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Acoustique picoseconde dans une cellule biologique individuelle

Abstract : The picosecond ultrasonics technique is well suited to generate and to probe acoustic waves of submicromic wavelength using ultrafast light pulses (100 fs). If the technique starts to be used for non-destructive testing in industry, for micrometric solid films (microprocessor) for example, very few applications concern liquids or soft media, despite its unique potential for acoustic measurements at very high acoustic frequencies (up to ten GHz). This PhD study gives a first comprehensive overview of the applications of the picosecond ultrasonics technique for the study of a single biological cell, the thickness of which can be from around 100 nm to a few µm. Measurement accuracy is high enough for imaging a single cell and for evaluating its local physical properties. To understand the detected data, an analytical model is developed. This model is used too for the inverse model resolution. The acoustic generation is simulated solving the coupled equations of heat diffusion and of acoustic wave propagation. Optical detection is then studied solving the Maxwell equations where both thermal and acoustic phenomena perturb optical index of the media. For experiments, a biocompatible sample holder, leakproof and thermocontrolled, is built. In the same way, the optical experimental setup is adapted to allow a two color probing of the ultrafast photo-acoustic response in a single cell. Finally, a microscope combining cell fluorescence visualisation and the picosecond ultrasonic laser setup is developed. It allows to localize precisely the cell sub-components and to probe them by the picosecond ultrasonics technique. The demonstration of the technique for the single cell imaging and the evaluation of its accuracy is performed on vegetal cells. Then, a quantitative measurement of the viscoelastic properties of single osteoblast cells (MC3T3-E1), adhering on a bone substitute material (Ti6Al4V), is performed. RGD peptide and BMP-2 proteins effects on the cell osteoblast viscoelastic properties are quantified. This work is performed with a tissue or bone substitute engineering research team.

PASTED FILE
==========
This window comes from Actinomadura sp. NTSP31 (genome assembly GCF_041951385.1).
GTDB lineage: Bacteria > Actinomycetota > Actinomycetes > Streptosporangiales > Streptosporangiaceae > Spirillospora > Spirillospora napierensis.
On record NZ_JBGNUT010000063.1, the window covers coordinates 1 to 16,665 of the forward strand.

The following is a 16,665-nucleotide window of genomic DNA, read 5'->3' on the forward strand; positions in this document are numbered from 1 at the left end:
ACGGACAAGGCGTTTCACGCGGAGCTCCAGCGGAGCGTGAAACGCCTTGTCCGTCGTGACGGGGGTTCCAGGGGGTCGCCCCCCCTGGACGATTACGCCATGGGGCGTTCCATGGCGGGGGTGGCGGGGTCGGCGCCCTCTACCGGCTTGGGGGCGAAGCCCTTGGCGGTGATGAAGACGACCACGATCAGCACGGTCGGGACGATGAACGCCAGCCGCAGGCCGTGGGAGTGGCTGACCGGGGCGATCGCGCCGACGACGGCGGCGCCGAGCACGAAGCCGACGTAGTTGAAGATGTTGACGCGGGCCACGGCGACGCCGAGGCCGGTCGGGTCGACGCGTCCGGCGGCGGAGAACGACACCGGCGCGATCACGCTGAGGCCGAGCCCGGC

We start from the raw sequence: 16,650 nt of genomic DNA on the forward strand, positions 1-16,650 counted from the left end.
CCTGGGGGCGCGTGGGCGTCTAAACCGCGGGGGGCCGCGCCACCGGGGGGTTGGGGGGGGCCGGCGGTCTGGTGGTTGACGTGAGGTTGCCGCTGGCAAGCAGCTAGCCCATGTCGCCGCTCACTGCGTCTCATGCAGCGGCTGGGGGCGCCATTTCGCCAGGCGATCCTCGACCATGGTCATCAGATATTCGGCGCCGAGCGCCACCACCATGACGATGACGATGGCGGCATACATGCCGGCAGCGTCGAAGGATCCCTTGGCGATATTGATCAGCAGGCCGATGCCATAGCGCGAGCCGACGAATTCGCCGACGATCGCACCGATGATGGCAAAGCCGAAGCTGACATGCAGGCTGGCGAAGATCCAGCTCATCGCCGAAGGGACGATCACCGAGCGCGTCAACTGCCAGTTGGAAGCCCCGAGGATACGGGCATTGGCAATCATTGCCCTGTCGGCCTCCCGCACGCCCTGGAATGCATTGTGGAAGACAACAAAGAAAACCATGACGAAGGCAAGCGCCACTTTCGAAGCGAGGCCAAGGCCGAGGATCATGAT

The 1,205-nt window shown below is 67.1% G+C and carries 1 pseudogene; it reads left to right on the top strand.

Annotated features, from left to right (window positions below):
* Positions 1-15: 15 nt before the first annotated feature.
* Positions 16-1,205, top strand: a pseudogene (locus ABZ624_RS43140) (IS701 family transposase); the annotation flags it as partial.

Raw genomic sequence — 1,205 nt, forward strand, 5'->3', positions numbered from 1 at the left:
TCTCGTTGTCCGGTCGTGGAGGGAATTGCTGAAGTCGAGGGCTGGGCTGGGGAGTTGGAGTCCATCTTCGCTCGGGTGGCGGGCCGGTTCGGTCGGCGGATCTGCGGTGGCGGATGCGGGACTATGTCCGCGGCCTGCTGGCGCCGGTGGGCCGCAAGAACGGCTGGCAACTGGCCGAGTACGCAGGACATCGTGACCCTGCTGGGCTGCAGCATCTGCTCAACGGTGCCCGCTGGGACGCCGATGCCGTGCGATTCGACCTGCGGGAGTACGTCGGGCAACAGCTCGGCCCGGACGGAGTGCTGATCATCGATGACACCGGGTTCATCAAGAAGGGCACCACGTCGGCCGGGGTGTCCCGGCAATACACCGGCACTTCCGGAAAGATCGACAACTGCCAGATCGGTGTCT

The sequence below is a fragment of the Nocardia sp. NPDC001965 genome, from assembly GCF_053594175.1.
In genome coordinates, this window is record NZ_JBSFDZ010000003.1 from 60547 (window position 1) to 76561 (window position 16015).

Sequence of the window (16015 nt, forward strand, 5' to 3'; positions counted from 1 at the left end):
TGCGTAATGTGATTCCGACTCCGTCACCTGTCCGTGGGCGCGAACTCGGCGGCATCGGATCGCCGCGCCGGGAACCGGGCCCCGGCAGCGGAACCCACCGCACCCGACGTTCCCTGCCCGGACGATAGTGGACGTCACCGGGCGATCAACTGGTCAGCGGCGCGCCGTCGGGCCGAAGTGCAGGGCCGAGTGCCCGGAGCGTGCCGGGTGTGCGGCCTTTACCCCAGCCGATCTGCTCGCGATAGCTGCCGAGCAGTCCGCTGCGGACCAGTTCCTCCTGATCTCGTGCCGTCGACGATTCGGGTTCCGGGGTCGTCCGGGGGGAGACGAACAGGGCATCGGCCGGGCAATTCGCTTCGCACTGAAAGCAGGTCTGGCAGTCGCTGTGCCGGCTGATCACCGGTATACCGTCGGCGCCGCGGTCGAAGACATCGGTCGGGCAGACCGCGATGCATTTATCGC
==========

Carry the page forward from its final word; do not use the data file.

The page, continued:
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Contributor : Mathieu Ducousso <>
Submitted on : Wednesday, November 17, 2010 - 3:13:13 PM
Last modification on : Friday, October 23, 2020 - 4:45:58 PM
Long-term archiving on: : Friday, February 18, 2011 - 3:02:10 AM

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  • HAL Id : tel-00537030, version 1

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Mathieu Ducousso. Acoustique picoseconde dans une cellule biologique individuelle. Physique [physics]. Université Sciences et Technologies - Bordeaux I, 2010. Français. ⟨tel-00537030⟩

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